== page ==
iiNet Limited (ASX: IIN) is an Australian telecommunications company of considerable note. Like a number of great Australian businesses iiNet grew from a garage. That Perth garage belonged to the parents of founder Michael Malone, who last week announced that he would leave the company. “It will be incredibly hard for me to move on,” he said, “but I plan to keep a strong relationship with the company and all of its staff, many of whom are close friends.”
Well might we all take a moment to reflect on the positive impact the Western Australian telco has had on our society. First of all, it provided an alternative to Optus and Telstra Corporation Ltd (ASX: TLS) when there was none. Second, it continues to provide great customer service, giving Australians the option of dealing with a straight-talking telco that delivers what it says it will, communicates well, and whose customer service reps are far more likely to leave you with a smile than a scowl. Thirdly it fought Australian Federation Against Copyright Theft’s (AFACT) in the high court (partly) to protect the privacy of subscribers.
I’ll leave my arguments regarding the utilitarian benefits of decentralised distribution of content for another day and quote Mr Malone at the time of company’s legal victory; “Increasing the availability of licensed digital content is the best, most practical approach to meet consumer demand and protect copyright.” The bottom line was that iiNet wasn’t voluntarily going to pass customers’ details on to Hollywood studios who had the likely intention of suing those individuals.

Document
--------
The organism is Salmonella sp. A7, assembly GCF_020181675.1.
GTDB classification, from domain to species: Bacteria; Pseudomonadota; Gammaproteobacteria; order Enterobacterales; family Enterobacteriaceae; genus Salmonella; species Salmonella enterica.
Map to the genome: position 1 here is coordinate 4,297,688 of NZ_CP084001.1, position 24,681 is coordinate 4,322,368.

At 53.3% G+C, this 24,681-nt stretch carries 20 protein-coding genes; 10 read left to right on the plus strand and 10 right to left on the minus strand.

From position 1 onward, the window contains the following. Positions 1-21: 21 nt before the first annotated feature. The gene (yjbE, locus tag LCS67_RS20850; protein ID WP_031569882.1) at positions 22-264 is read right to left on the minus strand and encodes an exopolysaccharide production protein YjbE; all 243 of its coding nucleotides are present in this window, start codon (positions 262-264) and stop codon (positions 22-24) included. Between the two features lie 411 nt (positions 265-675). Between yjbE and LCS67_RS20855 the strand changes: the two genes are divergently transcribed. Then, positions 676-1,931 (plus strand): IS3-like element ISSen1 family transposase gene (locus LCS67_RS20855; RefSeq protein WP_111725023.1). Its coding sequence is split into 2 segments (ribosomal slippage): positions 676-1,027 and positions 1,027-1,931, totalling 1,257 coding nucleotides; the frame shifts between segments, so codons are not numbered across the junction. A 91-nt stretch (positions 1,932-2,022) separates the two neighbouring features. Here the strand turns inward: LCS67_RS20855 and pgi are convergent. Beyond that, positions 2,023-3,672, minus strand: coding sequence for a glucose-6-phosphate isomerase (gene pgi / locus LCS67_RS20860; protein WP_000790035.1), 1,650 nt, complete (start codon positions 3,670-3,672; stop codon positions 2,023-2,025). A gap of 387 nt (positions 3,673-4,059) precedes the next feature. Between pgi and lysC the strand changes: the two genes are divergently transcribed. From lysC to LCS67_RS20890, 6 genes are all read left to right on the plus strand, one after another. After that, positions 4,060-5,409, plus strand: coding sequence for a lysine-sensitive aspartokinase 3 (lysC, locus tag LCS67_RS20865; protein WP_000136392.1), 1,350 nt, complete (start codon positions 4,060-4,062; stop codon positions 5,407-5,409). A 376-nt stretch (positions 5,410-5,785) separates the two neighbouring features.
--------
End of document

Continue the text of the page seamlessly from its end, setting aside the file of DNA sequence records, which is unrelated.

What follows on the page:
After “three weeks wandering around in the mountain with no telephone access or internet,” Mr Malone has now decided that “the time has come to move on.” This is fair enough, and for now iiNet’s acting CEO and chief financial officer David Buckingham will continue to pilot the ship. Mr Malone was happy to sing Mr Buckingham’s praises, pointing out that: “He has been the driving force behind our recent acquisitions, delivered profit growth year after year, and has a clear vision for the company’s future.”
I can’t help wondering why the board has announced they will search for a new CEO, when it would seem preferable to search for a new CFO and just allow Mr Buckingham to continue in the CEO role. Having said that, it’s probably a good thing that the board did prompt Mr Malone to make his mind up about leaving the company, as uncertainty can be destabilising.
The lasts words can go to iiNet Chairman Michael Smith, who said, “Michael [Malone] is a legend and a telecommunications visionary; he has been the foundation of iiNet’s success. We are committed to ensuring his legacy and story lives on through a continued commitment to service excellence, challenging the status quo, thinking for ourselves and growing.” His departure is a loss for iiNet shareholders because across many industries, one rule holds true: company founders are often the best leaders, in part because they are emotionally tied to the success of the company.